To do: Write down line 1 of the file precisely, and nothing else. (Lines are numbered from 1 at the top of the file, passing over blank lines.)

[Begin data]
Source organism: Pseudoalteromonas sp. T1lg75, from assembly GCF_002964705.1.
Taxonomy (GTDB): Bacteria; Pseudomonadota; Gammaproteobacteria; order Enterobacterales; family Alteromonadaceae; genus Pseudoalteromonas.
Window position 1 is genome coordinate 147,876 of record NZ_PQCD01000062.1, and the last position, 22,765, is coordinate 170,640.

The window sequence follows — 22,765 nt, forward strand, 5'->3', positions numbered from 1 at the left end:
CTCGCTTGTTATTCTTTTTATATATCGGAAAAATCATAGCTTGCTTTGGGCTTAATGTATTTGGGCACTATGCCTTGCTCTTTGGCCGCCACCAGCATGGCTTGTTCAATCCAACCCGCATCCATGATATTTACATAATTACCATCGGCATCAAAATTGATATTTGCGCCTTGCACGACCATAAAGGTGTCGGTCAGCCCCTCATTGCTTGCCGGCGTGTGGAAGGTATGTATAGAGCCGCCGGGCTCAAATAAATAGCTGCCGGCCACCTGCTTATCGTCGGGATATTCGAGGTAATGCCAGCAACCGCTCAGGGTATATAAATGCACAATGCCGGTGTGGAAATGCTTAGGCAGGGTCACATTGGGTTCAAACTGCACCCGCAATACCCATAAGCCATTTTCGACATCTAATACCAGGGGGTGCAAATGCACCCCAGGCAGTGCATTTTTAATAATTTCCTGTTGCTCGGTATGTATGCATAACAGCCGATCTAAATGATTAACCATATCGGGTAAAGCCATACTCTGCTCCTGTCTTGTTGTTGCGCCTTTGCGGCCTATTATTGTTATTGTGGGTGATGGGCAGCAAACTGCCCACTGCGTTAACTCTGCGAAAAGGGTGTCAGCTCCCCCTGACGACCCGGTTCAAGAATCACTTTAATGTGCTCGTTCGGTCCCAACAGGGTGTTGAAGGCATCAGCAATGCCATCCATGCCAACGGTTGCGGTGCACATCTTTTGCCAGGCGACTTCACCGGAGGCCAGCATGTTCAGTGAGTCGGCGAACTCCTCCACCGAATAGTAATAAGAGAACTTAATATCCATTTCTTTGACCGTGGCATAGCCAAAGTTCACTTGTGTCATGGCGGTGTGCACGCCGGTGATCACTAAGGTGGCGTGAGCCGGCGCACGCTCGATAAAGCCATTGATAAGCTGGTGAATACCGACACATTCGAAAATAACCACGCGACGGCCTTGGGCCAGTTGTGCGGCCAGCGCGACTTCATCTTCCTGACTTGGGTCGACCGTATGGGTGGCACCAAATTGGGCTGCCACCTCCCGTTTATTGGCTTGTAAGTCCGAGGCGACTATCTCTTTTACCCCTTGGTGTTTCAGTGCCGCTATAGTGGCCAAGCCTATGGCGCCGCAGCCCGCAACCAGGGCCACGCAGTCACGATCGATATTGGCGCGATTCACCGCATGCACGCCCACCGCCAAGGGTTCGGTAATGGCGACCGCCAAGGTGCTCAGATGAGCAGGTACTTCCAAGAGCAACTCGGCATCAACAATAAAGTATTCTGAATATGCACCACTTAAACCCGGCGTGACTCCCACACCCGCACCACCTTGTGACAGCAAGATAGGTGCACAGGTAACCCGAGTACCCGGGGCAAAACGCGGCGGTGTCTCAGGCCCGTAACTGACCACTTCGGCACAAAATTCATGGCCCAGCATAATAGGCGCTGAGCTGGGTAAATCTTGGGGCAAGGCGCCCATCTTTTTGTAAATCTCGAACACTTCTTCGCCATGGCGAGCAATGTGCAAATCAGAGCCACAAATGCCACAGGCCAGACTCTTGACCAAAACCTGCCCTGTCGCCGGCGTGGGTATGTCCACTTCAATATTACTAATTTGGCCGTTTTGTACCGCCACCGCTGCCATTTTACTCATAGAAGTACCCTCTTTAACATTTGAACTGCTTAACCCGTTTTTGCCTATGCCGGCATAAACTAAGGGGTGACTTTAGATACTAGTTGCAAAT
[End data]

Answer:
Source organism: Pseudoalteromonas sp. T1lg75, from assembly GCF_002964705.1.